Long Covid could be bigger public health problem than excess deaths, warns professor
The effects of long Covid could turn out to be a bigger public health problem than excess deaths, an academic has warned.
Those suffering with so-called long Covid have reported breathlessness, chronic fatigue and brain fog – months after initially falling ill with the virus.
Professor Tim Spector at King’s College London revealed that in many people, coronavirus behaves more like an autoimmune disease, affecting multiple systems in the body.
Mirror Online has interviewed multiple people who say they’re suffering the effects – with one saying she’s had awful coronavirus symptoms for six months.
Stephanie, 33, from London, began feeling symptoms in March but she still has had no sense of taste and smell, she suffers brain fog and chronic fatigue and says just walking across her flat leaves her chest feeling tight.
She said she’s scared she’ll ‘never be the same again’.
A report from the Tony Blair Institute for Global Change is recommending that the Government highlight the issue in awareness campaigns.
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The authors of the paper, titled Long Covid: Reviewing the Science and Assessing the Risk, say they believe awareness campaigns “would help drive compliance with containment measures such as the use of masks”.
In the report’s foreword, Tim Spector, Professor of Genetic Epidemiology at King’s College London, said that in the first few months of the pandemic, little attention was paid to the infected population who were not sick enough to go to hospital, who made up 99% of cases.
He said it turned out that Covid-19 was not just a bad flu, but in many people it behaved more like an autoimmune disease, affecting multiple systems in the body.
Prof Spector said the app launched in March by his group at King’s College London and the health-science company ZOE to capture the wider range of symptoms people were experiencing received data from more than 4 million people.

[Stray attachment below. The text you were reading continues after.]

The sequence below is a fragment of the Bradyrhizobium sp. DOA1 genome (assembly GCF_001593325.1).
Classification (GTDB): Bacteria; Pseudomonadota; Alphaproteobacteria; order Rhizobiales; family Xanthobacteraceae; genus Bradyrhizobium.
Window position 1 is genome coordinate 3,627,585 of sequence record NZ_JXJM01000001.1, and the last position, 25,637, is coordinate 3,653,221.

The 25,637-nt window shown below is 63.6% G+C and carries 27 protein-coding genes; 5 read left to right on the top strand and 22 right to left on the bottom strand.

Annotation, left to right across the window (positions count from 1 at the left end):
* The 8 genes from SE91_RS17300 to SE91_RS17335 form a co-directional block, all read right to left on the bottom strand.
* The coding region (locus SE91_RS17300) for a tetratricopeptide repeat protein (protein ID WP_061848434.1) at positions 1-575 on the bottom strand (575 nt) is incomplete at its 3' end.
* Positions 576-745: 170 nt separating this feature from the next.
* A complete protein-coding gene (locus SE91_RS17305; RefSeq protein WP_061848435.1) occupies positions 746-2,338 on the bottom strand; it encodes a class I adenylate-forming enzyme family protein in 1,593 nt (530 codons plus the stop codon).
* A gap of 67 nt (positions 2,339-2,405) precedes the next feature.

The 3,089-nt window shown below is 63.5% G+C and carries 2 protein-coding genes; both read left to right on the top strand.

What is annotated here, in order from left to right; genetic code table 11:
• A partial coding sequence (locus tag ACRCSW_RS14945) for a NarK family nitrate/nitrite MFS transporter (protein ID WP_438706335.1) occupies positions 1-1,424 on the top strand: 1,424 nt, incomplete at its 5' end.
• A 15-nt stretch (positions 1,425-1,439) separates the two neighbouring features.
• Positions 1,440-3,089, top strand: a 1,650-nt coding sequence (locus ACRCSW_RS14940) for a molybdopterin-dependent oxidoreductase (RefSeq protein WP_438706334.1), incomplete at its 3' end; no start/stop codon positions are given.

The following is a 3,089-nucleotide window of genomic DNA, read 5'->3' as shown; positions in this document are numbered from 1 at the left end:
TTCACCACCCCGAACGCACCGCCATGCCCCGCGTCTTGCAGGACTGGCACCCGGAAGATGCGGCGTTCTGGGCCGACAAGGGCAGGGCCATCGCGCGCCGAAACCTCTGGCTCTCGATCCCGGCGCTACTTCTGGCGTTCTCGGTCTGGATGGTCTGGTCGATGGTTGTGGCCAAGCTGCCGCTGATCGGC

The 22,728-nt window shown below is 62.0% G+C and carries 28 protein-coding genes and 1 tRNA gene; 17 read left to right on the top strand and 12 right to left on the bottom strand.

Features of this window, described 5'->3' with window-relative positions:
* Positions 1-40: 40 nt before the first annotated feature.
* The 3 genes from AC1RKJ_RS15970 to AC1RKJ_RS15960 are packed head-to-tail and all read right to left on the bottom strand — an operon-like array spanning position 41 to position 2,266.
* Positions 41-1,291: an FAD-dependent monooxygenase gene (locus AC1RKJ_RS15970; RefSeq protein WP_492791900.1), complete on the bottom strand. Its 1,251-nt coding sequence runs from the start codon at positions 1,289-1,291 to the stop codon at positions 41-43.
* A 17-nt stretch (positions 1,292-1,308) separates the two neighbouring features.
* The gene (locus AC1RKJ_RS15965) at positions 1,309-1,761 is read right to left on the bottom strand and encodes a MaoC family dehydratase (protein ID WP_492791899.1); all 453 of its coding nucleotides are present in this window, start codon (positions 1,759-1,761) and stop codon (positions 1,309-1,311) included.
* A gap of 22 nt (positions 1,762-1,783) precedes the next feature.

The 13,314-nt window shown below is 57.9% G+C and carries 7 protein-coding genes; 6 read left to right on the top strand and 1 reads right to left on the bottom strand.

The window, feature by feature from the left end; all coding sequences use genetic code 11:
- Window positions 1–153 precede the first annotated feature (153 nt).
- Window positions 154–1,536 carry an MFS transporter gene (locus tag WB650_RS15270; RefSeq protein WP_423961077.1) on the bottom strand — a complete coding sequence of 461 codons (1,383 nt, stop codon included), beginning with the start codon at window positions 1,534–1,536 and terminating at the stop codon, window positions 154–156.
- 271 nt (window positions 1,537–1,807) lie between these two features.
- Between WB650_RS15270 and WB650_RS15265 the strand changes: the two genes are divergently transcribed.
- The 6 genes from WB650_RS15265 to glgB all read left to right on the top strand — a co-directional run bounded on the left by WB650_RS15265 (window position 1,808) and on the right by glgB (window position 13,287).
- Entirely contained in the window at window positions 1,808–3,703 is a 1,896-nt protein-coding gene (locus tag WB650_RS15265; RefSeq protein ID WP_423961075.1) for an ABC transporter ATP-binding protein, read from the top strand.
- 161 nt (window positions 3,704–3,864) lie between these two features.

Researchers learned that “a great many people didn’t get better after two weeks as expected”, Prof Spector said, adding: “We kept following them and found out that a significant number still had problems after months.
“This is the other side of Covid: the long-haulers that could turn out to be a bigger public-health problem than excess deaths from Covid-19, which mainly affect the susceptible elderly.”
The report said the King’s College study indicates around 10% of those taking part in the survey had symptoms of long Covid for a month, with between 1.5% and 2% still experiencing such symptoms after three months.
The authors said these appear to be the most reliable statistics on which to base a rough estimate of the scale of long Covid in the population, adding that while there is no clear evidence about prevalence in asymptomatic cases, it is likely to be lower than these percentages.
The report said long Covid seems rare in those under 18 and over 65, with higher prevalence among those of working age.
The median age of those affected is 45 and it affects women more than men.
“As Professor Spector says, long Covid is likely a bigger issue than excess deaths as a result of Covid, but, crucially, the risk must be considered alongside the economic impact and other health impacts linked to Covid restrictions,” the paper concluded.
Among their recommendations, the authors suggest further studies, awareness campaigns and mass testing to help with diagnosis.
Daniel Sleat, co-author of the report, said: “While long Covid poses a significant risk, it must be assessed alongside the wider impacts of Covid restrictions, both in economic and health terms, as governments determine their next steps on containment measures to avoid a full lockdown.”
A fit yoga fanatic “brought to her knees” by coronavirus has been housebound for seven months due to “long Covid”.
Alisa Gabay, 36, from Hampstead, north London, is one of many “long haulers” still suffering from Covid-19 symptoms months after first falling sick.
She has been battling a horrific range of side effects, including “brain fog’ and ‘choking’ several times a night.
Miss Gabay previously practised Bikram yoga three times a week and cycled around 25kms every other day.
However, she now struggles with even making breakfast and has only left her home five times in the past seven months.
Claire Hastie who founded the long-Covid Support Group, with 20,000 members, says survivors have been “invisible” for months.
Single mum Claire, 48, used to cycle 13 miles to work but can’t walk 13 metres after Covid.
She is largely confined to a wheelchair, cared for by James, 16, and twins Thomas and William, 11, who have also had long-Covid.
She said: “Many are left to recover at home with no medical care, though lots have had times when we thought we might die.
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